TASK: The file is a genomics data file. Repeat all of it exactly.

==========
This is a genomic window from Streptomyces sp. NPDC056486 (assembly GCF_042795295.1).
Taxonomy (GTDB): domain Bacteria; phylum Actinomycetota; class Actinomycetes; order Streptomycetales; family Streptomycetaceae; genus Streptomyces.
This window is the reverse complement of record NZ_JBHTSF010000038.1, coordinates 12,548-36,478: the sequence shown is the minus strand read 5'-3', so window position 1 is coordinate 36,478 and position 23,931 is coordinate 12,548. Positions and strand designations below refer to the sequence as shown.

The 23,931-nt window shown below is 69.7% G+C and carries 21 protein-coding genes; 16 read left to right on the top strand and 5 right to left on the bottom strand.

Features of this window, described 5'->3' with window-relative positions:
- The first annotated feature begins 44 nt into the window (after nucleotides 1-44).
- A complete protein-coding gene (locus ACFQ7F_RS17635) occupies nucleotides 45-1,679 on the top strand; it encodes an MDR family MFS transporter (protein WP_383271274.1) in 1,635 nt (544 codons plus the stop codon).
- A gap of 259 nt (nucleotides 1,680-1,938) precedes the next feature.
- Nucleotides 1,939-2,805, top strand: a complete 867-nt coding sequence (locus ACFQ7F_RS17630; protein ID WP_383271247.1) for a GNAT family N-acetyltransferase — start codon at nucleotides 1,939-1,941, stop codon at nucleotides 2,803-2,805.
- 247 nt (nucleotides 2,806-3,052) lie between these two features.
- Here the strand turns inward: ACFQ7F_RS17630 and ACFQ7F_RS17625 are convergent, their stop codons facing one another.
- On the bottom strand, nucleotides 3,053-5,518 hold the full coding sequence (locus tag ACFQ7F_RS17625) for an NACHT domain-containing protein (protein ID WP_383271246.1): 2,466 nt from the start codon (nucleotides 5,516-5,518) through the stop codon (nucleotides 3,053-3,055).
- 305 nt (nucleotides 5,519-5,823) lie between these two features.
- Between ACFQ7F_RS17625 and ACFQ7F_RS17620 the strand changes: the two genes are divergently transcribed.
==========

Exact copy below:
This is a genomic window from Streptomyces sp. NPDC056486 (assembly GCF_042795295.1).
Taxonomy (GTDB): domain Bacteria; phylum Actinomycetota; class Actinomycetes; order Streptomycetales; family Streptomycetaceae; genus Streptomyces.
This window is the reverse complement of record NZ_JBHTSF010000038.1, coordinates 12,548-36,478: the sequence shown is the minus strand read 5'-3', so window position 1 is coordinate 36,478 and position 23,931 is coordinate 12,548. Positions and strand designations below refer to the sequence as shown.

The 23,931-nt window shown below is 69.7% G+C and carries 21 protein-coding genes; 16 read left to right on the top strand and 5 right to left on the bottom strand.

Features of this window, described 5'->3' with window-relative positions:
- The first annotated feature begins 44 nt into the window (after nucleotides 1-44).
- A complete protein-coding gene (locus ACFQ7F_RS17635) occupies nucleotides 45-1,679 on the top strand; it encodes an MDR family MFS transporter (protein WP_383271274.1) in 1,635 nt (544 codons plus the stop codon).
- A gap of 259 nt (nucleotides 1,680-1,938) precedes the next feature.
- Nucleotides 1,939-2,805, top strand: a complete 867-nt coding sequence (locus ACFQ7F_RS17630; protein ID WP_383271247.1) for a GNAT family N-acetyltransferase — start codon at nucleotides 1,939-1,941, stop codon at nucleotides 2,803-2,805.
- 247 nt (nucleotides 2,806-3,052) lie between these two features.
- Here the strand turns inward: ACFQ7F_RS17630 and ACFQ7F_RS17625 are convergent, their stop codons facing one another.
- On the bottom strand, nucleotides 3,053-5,518 hold the full coding sequence (locus tag ACFQ7F_RS17625) for an NACHT domain-containing protein (protein ID WP_383271246.1): 2,466 nt from the start codon (nucleotides 5,516-5,518) through the stop codon (nucleotides 3,053-3,055).
- 305 nt (nucleotides 5,519-5,823) lie between these two features.
- Between ACFQ7F_RS17625 and ACFQ7F_RS17620 the strand changes: the two genes are divergently transcribed.